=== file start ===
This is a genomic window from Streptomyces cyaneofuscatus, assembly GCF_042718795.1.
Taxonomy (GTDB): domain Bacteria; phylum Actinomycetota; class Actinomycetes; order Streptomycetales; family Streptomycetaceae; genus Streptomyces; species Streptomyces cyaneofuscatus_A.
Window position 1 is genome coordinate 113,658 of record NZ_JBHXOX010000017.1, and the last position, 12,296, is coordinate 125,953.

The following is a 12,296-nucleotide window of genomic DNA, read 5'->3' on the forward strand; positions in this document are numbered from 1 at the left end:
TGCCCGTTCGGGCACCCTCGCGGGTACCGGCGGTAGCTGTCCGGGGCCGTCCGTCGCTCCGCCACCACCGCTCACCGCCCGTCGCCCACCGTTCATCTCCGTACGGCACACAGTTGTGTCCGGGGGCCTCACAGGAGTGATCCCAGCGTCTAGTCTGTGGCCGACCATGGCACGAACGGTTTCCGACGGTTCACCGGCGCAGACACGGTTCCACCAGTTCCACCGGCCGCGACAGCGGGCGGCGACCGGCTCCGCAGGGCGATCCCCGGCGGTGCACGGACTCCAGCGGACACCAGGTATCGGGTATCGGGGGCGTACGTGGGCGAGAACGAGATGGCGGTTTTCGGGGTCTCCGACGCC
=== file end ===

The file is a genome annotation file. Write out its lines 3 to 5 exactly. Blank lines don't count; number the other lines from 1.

Window position 1 is genome coordinate 113,658 of record NZ_JBHXOX010000017.1, and the last position, 12,296, is coordinate 125,953.

The following is a 12,296-nucleotide window of genomic DNA, read 5'->3' on the forward strand; positions in this document are numbered from 1 at the left end:
TGCCCGTTCGGGCACCCTCGCGGGTACCGGCGGTAGCTGTCCGGGGCCGTCCGTCGCTCCGCCACCACCGCTCACCGCCCGTCGCCCACCGTTCATCTCCGTACGGCACACAGTTGTGTCCGGGGGCCTCACAGGAGTGATCCCAGCGTCTAGTCTGTGGCCGACCATGGCACGAACGGTTTCCGACGGTTCACCGGCGCAGACACGGTTCCACCAGTTCCACCGGCCGCGACAGCGGGCGGCGACCGGCTCCGCAGGGCGATCCCCGGCGGTGCACGGACTCCAGCGGACACCAGGTATCGGGTATCGGGGGCGTACGTGGGCGAGAACGAGATGGCGGTTTTCGGGGTCTCCGACGCC